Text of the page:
bonded title
Car Insurance

What Does Bonded Title Mean, and Why Would I Need One?

By Mike Richards Updated: 12/23/2022 Posted: 10/24/2015

What is Bonded Title Meaning

Do I Need a Lawyer to Obtain a Title Bond for My Vehicle?


  1. What is a bonded title? A bonded title is a certificate that verifies that you own a motor vehicle. It allows you to register or sell the vehicle, and buy insurance on it. In order to register and insure any vehicle that you buy, you have to be able to prove ownership. If you’re missing documentation that proves ownership, you may have to get a bonded title. Easy to get what does bonded title mean if you know what is Certificate of Title Surety. This is the same.

    How to Get a Surety Bond or Title Bonds

    The requirements for getting a bonded title can vary, depending on what state you live in (Texas, NY or others). Generally speaking, though, there are general aspects in common and the DMV in your state can help you to get a bonded title.

    To get a bonded title, you have to have either purchased the vehicle or gotten it as a gift. You can’t get a vehicle dealer bond for a vehicle that has been stolen or abandoned.

    When you apply for a bonded title, you will have to bring along evidence that supports your ownership of the vehicle like an invoice, cancelled check, or bill of sale, along with your photo identification. Assuming that your documents are approved, the DMV will issue you a letter telling you how much you have to pay (the quote) for the bonded title, based on the value of your vehicle. How much is a bonded title you can ask in local DMV.

    Then, you’ll take the letter from the DMV to an agency that is entitled to issue you a bonded title or surety bonds direct. Once it’s issued, you’re good to go. Use their locations online services to find a location near you.

    What is a Bonded Title Used For?

    A bonded title determines ownership if there’s a dispute as to who owns a vehicle. If an owner didn’t deliver title to a vehicle after a dispute, or a car was sold with a fraudulent title, the bonded title proves ownership and you don’t need to make a claim.

    You Might Need a Bonded Title If…

    …1. You bought a car and didn’t get a bill of sale or a title. Maybe you got a vehicle as a gift, and you don’t have a bill of sale or a title. You have to prove that the car is yours. Proof could include a cancelled check, a receipt, or even a notarized statement as to how you obtained the vehicle.

    …2. You bought a car and you only have a bill of sale. That bill of sale can be used to get a bonded title, proving ownership. Since you have to prove ownership to get insurance or register your car, a bonded title will allow you to do that.

    …3. Your title was improperly assigned. Maybe you bought a car and had it sent to you, but the title provided to you by the seller wasn’t assigned properly. You can use your receipt or bill of sale to prove ownership and thereby apply for a bonded title.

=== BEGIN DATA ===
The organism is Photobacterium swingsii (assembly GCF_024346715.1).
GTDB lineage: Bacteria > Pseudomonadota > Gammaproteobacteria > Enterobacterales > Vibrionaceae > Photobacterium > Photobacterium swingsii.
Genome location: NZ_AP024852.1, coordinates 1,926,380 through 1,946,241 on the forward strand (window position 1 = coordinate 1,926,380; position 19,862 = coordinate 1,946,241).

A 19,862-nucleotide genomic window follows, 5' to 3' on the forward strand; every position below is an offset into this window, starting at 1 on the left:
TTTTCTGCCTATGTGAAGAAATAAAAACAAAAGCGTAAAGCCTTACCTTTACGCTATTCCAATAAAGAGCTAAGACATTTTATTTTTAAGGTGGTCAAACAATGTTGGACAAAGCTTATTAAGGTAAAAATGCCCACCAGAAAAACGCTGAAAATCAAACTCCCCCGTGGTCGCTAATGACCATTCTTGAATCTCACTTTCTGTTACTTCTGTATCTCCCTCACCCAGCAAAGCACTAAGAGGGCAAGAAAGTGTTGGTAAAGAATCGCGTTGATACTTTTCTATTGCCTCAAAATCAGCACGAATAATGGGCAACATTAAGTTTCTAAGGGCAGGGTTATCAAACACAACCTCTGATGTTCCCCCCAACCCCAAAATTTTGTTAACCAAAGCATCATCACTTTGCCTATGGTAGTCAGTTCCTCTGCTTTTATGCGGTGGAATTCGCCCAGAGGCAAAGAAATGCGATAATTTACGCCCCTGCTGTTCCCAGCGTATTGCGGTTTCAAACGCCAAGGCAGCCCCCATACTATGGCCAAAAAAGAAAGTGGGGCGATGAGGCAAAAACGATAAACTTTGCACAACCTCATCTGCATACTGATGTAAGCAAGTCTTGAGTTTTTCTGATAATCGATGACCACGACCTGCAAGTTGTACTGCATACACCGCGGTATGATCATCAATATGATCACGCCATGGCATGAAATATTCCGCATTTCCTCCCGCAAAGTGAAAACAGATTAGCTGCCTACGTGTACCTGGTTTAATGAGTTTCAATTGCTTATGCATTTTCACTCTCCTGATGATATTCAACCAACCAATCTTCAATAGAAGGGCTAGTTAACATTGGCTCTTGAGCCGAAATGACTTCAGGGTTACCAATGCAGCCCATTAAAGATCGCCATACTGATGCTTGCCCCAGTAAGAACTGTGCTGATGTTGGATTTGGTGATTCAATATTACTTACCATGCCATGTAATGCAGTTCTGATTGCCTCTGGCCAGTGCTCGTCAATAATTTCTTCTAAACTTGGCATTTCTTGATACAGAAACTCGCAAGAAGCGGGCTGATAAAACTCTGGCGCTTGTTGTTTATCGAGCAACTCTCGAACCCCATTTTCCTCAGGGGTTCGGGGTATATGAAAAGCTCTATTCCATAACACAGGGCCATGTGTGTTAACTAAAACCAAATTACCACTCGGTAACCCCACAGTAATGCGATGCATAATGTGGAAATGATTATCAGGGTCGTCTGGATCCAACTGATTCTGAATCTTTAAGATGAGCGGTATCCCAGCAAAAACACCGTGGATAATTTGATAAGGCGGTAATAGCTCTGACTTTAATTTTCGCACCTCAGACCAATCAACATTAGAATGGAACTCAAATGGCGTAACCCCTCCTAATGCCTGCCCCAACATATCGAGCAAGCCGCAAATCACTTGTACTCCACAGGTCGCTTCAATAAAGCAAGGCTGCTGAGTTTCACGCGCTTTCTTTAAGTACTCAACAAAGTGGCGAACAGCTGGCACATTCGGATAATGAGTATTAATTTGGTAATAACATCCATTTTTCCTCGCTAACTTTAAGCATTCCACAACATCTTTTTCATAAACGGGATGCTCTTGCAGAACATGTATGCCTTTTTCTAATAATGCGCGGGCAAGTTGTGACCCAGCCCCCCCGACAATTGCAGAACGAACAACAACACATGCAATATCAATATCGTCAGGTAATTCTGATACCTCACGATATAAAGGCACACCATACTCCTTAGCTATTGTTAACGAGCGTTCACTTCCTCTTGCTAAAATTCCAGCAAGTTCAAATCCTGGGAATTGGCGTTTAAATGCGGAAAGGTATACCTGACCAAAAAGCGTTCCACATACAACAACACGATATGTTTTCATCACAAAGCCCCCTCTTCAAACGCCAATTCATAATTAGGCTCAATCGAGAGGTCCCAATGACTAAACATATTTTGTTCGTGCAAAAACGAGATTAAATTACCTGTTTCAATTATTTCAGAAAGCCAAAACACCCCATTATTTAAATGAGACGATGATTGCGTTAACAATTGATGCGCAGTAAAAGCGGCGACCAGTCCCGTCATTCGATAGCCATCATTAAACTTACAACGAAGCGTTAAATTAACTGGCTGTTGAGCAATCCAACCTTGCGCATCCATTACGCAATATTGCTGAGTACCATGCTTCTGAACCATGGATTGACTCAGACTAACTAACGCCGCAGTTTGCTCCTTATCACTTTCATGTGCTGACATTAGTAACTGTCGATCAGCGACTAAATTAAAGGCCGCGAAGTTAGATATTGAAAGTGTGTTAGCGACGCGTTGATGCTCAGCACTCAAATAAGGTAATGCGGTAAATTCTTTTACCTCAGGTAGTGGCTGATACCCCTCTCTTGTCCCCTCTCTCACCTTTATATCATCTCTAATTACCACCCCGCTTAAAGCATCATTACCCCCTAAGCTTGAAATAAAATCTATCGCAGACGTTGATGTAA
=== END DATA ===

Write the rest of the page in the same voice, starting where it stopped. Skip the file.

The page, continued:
…4. You lost the title to your vehicle. You might have purchased a vehicle, had the title to it, and lost it before you could register the vehicle. In this case, you can take your receipt, bill of sale, or a notarized statement, and apply for a bonded title, which will prove that you own the vehicle.

    Ideally, you’ll never need a bonded title. But if you do, follow the steps above to get one.

    Other Important Terms Regarding Bonded Title Process:

    Bond fidelity bonds: Fidelity bonds are business insurance policies that protect employers from losses caused by their employees’ dishonest or fraudulent actions.

    Bonds ERISA bond: ERISA fidelity bonds protect plans against fraud or dishonesty-related losses.

    Bond surety bonds: Also known as a title surety bond or title bond surety, surety bonds protect the obligee against losses caused by the principal’s failure to meet its obligations. Underwriters determine your surety bonds cost based on the total bond amount and the bond premium, and two factors:

    1. Bond coverage and surety bond type
    2. An applicant’s credit history

    Bonded title dispute: Whenever a vehicle or other type of automobile is transferred, there may be a bonded title dispute.

    Contractor license bond: In order to ensure that a contractor is state- or locally-licensed, he or she must post a contractor license bond.

    Vehicle bonded titles: A bonded title is a title that has a surety bond backing it and must be obtained before a title can be issued. You can get one by obtaining a “Lost Title Bond.” Also known as a bonded title certificate, title bonded titles, or title bond bonded.

    Vehicle history report: Reports on vehicle history include the names of previous owners, odometer readings, open recalls, damage, and accidents.

Ideally, you’ll never need a bonded title. But if you do, follow the steps above to get one.

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